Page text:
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Friday, May 24, 2013

Seven Great Summer Cocktails Available at St. Louis Bars, Restaurants

Posted By on Fri, May 24, 2013 at 11:00 AM

        Bar Les Freres serves drinks tailor-made for summer? | Jennifer Silverberg
  •         Bar Les Freres serves drinks tailor-made for summer? | Jennifer Silverberg

There's a certain kind of understated pleasure that can come from cracking open a twelve-pack in your own back yard as the Cardinals game buzzes in the background. But as we dive headlong into summer, lots of local restaurants and bars are celebrating the warmer temps with carefully curated cocktails, many of which feature fresh herbs from on-site gardens, liquor that's infused in-house or inspiration from around the globe. Read on for some of the city's best seasonal cocktails.

"Bunny Love" at Atomic Cowboy A place that specializes in Tex-Mex fare (chimichangas, enchiladas, a killer Texas-style chili con carne) better serve a damn tasty margarita. Atomic Cowboy (4140 Manchester Avenue; 314-775-0775) passes that test and then some, offering multiple variations such as the "Cowboy-Rita" (that's the house marg, made with Milagro silver tequila, agave nectar and lime juice) and strawberry margaritas -- no sour mix here. But the quirky "Bunny Love" may be the most intriguing with its house-infused mango-chile tequila, lemon juice, agave nectar and, yes, fresh carrot juice. Enjoy it on Atomic Cowboy's spacious and revamped patio -- a perfect spot for enjoying drinks well into the wee hours: This Cowboy rides till 3 a.m. every day of the week.

See also: - 25 Reasons to Love St. Louis in the Summer - 11 Best Food Festivals of Summer - Get Your Sweat on This Summer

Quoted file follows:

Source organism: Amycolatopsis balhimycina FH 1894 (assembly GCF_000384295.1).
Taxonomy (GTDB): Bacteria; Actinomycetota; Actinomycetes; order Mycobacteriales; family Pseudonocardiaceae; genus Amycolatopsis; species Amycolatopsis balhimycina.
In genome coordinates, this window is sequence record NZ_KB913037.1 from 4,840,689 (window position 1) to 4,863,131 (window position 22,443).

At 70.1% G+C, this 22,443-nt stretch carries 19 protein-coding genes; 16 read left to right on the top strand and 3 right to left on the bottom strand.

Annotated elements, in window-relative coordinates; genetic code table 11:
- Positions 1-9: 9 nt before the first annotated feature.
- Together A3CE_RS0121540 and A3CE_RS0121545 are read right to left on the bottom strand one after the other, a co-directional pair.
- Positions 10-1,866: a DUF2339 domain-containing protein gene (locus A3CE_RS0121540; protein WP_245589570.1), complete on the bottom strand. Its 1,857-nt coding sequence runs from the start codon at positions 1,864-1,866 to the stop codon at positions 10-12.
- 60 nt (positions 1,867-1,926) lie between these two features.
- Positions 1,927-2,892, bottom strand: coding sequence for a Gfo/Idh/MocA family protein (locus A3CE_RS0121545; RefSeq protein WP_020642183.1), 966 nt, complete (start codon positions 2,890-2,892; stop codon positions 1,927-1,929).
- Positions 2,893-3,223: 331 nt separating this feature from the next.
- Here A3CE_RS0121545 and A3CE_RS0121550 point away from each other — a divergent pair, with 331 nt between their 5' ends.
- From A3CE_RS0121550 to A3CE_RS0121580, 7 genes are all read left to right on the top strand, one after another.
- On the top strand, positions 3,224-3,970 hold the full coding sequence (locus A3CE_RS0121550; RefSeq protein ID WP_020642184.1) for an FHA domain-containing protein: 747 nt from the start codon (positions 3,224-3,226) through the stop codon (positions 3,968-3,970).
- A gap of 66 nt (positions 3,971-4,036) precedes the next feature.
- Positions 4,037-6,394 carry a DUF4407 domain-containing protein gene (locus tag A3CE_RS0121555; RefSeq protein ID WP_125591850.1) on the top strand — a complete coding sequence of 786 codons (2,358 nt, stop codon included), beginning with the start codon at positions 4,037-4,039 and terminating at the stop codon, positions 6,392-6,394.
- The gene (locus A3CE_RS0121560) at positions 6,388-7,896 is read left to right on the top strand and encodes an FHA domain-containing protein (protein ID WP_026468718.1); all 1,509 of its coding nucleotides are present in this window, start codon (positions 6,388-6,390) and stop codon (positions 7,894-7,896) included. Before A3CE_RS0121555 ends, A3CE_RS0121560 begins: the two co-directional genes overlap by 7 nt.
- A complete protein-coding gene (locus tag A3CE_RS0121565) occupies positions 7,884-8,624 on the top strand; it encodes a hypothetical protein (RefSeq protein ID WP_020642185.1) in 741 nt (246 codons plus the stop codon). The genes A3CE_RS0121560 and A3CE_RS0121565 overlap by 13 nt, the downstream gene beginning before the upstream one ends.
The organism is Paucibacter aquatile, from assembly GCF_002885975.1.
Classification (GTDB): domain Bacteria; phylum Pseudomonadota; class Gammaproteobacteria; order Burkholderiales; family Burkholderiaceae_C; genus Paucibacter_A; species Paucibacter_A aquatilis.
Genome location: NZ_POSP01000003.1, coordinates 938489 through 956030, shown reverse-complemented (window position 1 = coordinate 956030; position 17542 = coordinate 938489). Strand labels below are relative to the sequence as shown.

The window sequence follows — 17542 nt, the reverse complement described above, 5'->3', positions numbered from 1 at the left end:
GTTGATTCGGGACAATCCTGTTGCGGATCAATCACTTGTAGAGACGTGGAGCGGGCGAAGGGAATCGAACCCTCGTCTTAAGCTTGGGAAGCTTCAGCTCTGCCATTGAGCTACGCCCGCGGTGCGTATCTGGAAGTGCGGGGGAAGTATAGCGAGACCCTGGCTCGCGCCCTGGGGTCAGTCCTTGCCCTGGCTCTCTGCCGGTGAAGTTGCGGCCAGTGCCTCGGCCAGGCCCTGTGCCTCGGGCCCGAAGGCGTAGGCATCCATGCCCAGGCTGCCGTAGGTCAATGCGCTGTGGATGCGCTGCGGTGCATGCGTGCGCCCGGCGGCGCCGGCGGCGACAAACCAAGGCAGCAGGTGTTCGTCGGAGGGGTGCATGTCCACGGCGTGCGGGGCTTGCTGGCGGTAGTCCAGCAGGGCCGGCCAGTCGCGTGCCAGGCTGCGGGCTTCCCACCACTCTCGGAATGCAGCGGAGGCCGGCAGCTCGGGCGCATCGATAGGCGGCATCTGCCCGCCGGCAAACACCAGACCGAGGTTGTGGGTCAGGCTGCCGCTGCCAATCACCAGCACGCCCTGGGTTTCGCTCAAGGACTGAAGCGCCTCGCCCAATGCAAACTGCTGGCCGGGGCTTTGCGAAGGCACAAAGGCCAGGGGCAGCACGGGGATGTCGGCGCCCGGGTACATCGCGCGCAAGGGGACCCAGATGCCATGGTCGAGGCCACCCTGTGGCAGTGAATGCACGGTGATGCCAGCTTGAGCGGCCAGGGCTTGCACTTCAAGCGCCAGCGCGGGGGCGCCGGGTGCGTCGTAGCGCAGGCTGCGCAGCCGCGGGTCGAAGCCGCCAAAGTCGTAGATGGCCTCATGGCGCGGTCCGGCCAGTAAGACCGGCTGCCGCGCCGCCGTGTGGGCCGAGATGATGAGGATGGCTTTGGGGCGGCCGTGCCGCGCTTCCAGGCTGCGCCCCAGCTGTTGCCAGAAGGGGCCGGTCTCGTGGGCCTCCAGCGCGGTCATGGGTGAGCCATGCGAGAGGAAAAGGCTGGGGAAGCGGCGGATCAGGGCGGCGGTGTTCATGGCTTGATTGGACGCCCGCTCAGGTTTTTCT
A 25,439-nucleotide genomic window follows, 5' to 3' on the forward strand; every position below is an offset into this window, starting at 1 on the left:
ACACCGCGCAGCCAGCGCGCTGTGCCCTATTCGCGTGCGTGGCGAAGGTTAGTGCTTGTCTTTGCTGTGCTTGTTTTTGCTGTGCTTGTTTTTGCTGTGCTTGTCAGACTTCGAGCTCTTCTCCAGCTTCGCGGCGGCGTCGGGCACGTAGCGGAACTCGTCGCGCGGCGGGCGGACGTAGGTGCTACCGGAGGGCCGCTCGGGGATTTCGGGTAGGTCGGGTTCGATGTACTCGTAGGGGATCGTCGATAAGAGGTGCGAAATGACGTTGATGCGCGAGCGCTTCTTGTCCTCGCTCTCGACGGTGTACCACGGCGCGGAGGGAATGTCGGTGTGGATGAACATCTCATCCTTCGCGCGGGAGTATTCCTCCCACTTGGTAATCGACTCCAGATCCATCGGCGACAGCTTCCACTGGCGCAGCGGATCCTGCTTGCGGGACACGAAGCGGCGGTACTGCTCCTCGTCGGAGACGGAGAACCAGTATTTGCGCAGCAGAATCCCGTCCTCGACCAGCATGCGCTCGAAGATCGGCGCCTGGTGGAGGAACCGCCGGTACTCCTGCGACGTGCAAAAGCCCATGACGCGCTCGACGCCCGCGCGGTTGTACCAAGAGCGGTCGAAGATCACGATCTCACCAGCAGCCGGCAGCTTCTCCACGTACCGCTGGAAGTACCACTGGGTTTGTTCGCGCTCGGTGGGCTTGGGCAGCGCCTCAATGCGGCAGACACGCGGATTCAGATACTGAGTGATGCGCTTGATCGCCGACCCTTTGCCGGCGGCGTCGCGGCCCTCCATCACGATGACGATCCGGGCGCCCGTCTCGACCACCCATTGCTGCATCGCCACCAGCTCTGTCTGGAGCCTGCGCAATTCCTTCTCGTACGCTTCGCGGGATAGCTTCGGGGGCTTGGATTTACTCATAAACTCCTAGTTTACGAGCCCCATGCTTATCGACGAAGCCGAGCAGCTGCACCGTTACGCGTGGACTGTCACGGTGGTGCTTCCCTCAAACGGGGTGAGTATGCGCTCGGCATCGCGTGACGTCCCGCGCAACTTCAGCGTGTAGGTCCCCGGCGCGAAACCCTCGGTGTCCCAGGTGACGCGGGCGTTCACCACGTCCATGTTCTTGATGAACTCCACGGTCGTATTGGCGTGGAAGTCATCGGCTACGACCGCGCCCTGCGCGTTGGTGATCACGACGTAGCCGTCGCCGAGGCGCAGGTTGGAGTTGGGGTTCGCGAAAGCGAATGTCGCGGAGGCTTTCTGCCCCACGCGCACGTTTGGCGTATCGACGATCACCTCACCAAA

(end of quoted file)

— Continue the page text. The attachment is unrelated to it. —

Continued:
"The Pamplemousse" at Bar Les Frères Pamplemousse is French for grapefruit. So guess what's in the cocktail of the same name at Clayton's new French bistro, Bar Les Frères (7637 Wydown Boulevard; 314-725-8880)? This simple yet elegant drink made of (you guessed it!) grapefruit liqueur is as tart as it is refreshing. And it's also a lot of fun to say, given that its butchered English pronunciation (papal moose) can make it sound like a Vatican-approved forest creature. Not into grapefruit? Try Bar Les Frères' excellent "French 75" made with Cointreau, gin, Champagne, and lemon and orange juices. Either citrus concoction is a fine choice for Francophiles, or anyone who appreciates an expertly crafted cocktail. We can't wait to see what this swanky Clayton newcomer dreams up next.

        Olio's got a shelf full of inspiration | Jennifer Silverberg
  •         Olio's got a shelf full of inspiration | Jennifer Silverberg

"Beware Coyotes" at Farmhaus The cocktail names at Farmhaus (3257 Ivanhoe Avenue; 314-647-3800) have whispers of Americana. There's the lemon-gin libation, "In the Boonies," and the "All I See Is Gold" that includes orange vodka and O'Fallon Brewery's Wheach beer. The down-home names are not so surprising for a place that has resurrected blue-plate lunch specials, to say nothing of its renowned dinner menu featuring upscale, locally sourced New American cuisine. In particular, the cocktail "Beware Coyotes" encapsulates Farmhaus quite well: Made with house-infused root-beer bourbon, sweet vermouth, triple sec and orange, it's deceptively simple -- kind of mysterious, kind of funny and all kinds of perfect for spring and summer.